Researchers at Queensland University of Technology (QUT), Australia, have been creating valuable electronic material from waste human hair. They have developed a two step method of creating carbon nanodots from the hair. Apparently the resulting material has favourable electronic properties due to the balance of carbon and nitrogen and its molecular structure. This makes it a good resource for the uniform nanodot production required for OLED displays. Last but not least, the manufacturing of carbon nanodots this way avoids use of toxic chemicals, making them suitable for medical tech devices.
Waste hair was supplied to the researchers by Ben Scissorhands of Brisbane, and it would have otherwise had to be sent to landfill, apparently. Once the researchers get the hair scraps they are broken down and heated to 240°C. Hair, as a natural source of carbon and nitrogen, was chosen as the environmentally friendly source. It was found that the material remaining after heating was a uniform and non-toxic component to make carbon nanodots from.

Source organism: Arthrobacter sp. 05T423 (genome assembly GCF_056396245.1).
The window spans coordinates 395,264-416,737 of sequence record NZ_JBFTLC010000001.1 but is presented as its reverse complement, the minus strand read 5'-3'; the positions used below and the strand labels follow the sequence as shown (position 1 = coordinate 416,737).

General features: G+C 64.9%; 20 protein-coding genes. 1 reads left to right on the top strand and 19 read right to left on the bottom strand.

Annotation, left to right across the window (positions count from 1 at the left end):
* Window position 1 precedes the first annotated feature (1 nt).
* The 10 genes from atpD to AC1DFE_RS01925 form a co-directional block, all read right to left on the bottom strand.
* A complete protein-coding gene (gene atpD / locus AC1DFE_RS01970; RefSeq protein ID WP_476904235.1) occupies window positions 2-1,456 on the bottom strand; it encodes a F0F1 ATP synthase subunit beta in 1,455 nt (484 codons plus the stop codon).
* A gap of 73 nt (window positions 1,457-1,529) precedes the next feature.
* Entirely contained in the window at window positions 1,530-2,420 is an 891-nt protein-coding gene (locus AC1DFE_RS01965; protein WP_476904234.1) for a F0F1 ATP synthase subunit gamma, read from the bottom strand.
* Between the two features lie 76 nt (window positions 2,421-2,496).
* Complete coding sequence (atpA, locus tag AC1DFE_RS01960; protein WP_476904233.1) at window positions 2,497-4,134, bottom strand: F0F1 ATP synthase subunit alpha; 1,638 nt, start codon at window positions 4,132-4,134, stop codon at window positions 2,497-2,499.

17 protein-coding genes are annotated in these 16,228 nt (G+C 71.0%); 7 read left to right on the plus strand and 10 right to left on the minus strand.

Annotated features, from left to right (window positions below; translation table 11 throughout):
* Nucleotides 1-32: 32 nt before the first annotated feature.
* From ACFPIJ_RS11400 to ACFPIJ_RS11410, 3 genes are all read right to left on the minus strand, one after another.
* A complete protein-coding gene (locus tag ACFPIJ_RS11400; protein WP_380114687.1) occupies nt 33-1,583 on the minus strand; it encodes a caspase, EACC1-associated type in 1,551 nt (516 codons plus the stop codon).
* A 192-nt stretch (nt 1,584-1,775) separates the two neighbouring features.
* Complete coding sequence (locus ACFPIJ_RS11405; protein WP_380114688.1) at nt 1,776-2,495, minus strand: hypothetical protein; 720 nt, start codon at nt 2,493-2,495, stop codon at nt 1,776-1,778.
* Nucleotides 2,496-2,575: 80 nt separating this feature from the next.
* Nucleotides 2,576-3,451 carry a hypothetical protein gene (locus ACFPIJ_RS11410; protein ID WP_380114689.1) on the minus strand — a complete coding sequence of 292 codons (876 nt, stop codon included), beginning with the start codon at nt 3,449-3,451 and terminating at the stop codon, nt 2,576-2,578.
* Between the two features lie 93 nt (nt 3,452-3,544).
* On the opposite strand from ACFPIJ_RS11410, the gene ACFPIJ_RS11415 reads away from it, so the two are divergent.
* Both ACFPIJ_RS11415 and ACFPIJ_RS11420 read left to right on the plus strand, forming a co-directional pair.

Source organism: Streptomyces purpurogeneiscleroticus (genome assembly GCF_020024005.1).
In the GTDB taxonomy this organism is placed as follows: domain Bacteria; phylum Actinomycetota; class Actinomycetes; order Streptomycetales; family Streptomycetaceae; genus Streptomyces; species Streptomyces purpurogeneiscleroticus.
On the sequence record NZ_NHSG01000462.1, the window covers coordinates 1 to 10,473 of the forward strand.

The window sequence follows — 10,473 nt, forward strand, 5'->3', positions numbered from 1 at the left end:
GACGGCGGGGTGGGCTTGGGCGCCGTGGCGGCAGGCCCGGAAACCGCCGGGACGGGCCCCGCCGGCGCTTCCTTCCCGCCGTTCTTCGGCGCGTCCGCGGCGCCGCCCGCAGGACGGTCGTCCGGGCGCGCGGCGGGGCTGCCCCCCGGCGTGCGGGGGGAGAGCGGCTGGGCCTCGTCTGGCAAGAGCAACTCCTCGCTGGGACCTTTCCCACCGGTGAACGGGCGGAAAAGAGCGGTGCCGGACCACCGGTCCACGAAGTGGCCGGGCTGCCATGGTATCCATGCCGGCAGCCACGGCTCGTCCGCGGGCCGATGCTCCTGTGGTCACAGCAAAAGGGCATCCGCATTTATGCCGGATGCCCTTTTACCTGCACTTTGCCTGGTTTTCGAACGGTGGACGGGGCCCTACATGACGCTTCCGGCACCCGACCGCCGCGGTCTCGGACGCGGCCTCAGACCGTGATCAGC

In their tests the researchers found the carbon dots they produced didn't facilitate OLEDs bright enough for commercial TVs but reckon they will still be of use on small, portable, and cheap devices which require / benefit from embedded screens.
Associate Professor Prashant Sonar and Amandeep Singh Pannu.
In the near term, the QUT researchers are pondering over producing flexible OLED screens from the hair of other animals, like dogs and sheep. They will continue to look for applications of the carbon nanostructures which can be easily made from these sources. One possible other use of the hair derived carbon nanodots that is being explored is in water purification plant safety sensors.